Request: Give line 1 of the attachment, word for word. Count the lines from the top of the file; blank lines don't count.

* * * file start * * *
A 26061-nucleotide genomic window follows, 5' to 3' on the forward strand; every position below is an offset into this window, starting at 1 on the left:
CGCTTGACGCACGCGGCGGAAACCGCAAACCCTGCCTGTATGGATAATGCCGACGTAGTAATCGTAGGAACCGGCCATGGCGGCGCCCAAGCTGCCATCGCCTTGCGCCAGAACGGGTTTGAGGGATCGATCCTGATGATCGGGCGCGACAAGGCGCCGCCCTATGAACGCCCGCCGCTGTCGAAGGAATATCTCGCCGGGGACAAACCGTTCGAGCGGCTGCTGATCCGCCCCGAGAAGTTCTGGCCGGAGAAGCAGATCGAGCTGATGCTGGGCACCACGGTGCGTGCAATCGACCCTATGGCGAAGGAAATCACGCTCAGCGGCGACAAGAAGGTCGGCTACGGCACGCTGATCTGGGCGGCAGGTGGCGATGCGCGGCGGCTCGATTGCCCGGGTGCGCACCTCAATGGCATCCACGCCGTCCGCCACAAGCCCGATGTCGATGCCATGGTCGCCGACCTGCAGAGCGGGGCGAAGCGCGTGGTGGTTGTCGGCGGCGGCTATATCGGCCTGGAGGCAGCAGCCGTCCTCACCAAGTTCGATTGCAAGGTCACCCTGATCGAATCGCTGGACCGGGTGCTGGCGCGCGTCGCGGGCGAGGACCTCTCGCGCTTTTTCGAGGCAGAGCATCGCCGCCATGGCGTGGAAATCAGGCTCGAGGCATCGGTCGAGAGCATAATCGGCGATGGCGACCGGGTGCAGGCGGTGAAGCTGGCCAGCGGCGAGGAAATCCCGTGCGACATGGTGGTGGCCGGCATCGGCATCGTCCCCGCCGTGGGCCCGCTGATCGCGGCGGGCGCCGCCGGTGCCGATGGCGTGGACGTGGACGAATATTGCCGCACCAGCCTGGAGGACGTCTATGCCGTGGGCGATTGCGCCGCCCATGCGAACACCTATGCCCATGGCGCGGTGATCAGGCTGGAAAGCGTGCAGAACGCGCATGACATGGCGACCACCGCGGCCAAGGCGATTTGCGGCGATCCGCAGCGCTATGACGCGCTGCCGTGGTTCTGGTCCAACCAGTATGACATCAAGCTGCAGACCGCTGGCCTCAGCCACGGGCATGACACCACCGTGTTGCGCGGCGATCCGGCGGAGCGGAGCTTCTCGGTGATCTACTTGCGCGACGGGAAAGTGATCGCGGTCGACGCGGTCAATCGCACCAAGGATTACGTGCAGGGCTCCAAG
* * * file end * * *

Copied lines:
A 26061-nucleotide genomic window follows, 5' to 3' on the forward strand; every position below is an offset into this window, starting at 1 on the left: